Taking a seat in the background also allows CEOs to observe group dynamics. If one or two voices tend to dominate the discussion, it’s best to nip it in the bud—even if those appear to be your best and brightest, said Warrington. He had to make a tough decision with a team member who was creating a toxic environment. “He was, for sure, the smartest person on the team,” he said. “But it stifled the rest of the team’s creativity and their ability to operate the business.” Ultimately, they had to let the star employee go.

One way to curb that problem is to make sure that leaders are not promoted solely on intellectual or technical skills, said Shem. “You get so far up the ladder, and then you’re kind of exposed because you don’t have the emotional intelligence.” In construction, especially, companies tend to promote based on technical skill, which can mean those who wind up in leadership positions aren’t necessarily good at it. “There may be a bridge between intelligence and ineffective leaders,” he said.

Ultimately, if you have ineffective leaders in the organization, “everybody knows it,” said Myers. “So if you’re the CEO and you’re not doing something about that, that’s a reflection on you. That’s showing your weakness as a leader.”

On the contrary, weak leadership must be dealt with immediately, before problems fester and spread. Kotubey recalled a previous experience with a turnaround, when he inherited a leadership team that was experiencing a lot of infighting. “Egos were in the way and it was always ‘my people,’ not ‘our people,’” he said. “I tried to coach through it. But five years later, every leader had to be replaced. With the same core group beyond leadership, we did double the volume, five times the profit over a six-year period.”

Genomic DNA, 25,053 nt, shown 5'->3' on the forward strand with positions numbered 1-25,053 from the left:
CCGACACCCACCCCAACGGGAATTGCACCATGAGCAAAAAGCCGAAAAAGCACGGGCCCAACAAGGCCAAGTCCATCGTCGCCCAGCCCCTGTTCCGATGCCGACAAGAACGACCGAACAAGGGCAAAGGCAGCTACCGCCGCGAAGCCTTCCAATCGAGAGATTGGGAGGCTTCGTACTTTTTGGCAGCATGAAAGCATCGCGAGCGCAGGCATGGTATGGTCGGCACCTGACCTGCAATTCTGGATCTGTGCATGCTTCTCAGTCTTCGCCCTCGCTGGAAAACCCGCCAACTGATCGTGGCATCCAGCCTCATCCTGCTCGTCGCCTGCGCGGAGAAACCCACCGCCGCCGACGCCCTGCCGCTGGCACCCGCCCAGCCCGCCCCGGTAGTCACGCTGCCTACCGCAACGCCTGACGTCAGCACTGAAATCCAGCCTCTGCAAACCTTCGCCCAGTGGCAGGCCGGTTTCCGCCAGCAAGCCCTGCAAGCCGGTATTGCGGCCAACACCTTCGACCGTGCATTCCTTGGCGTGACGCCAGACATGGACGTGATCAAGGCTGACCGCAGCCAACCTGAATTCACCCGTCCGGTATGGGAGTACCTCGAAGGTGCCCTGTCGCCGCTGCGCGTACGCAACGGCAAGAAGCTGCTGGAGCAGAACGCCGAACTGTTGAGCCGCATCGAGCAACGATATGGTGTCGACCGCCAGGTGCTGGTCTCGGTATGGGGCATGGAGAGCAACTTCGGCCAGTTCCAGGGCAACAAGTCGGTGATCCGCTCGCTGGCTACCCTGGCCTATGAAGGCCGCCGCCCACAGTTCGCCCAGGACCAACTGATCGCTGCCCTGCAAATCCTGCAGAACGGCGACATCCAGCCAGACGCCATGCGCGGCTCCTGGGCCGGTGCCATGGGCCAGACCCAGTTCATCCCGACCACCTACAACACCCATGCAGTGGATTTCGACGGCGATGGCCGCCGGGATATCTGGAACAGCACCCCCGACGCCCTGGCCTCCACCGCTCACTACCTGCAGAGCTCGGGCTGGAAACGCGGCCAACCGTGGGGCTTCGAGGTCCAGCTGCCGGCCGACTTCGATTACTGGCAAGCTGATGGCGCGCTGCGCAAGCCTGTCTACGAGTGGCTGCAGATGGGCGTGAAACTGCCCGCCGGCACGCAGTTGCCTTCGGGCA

Perhaps the best way to cultivate leadership within the organization is simply by letting people be themselves and by creating opportunities for them to discover those talents, said Levi Burkholder, president of Loader Parts Source. “Give them a challenge and get out of the way.”

Businesses eager to embrace the potential of exponential technologies such as AI, robotics, biotech and nanotech would do well to devote the same level of enthusiasm to exploring the potential of a scientifically validated leadership development framework able to deliver as much as 38 percent of business growth, sums up Osh. “This new leadership framework evolves leaders to a higher level of consciousness that helps companies create a ripple effect in their markets, communities and society,” he says.”This vision is worth fighting. So make Leadership Effectiveness your strategic priority, and you will inspire the next generation leaders.”

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CEO Spotlight: Yazan Sehwail of Userpilot on What It’s Like to Lead a SaaS Startup

Meet Yazan Sehwail. Yazan is one of the young, educated, and bold entrepreneurs taking on the challenging work of building a startup in the fast-paced SaaS industry. Yazan is the Co-Founder & CEO of Userpilot; a product experience software that helps companies such as Cisco personalize their in-app user experience for millions of users daily.

He graduated from Friends High School in Ramallah. Afterward, he secured a full academic scholarship to Hamilton College, a top tier NY college where he pursued his Bachelor’s with a specialization in Maths, Computer Science and Economics.

How did you get into software development?

I have started my first software business at the age of 21, and I have more than 9 years of experience in web software development, user research and product experience.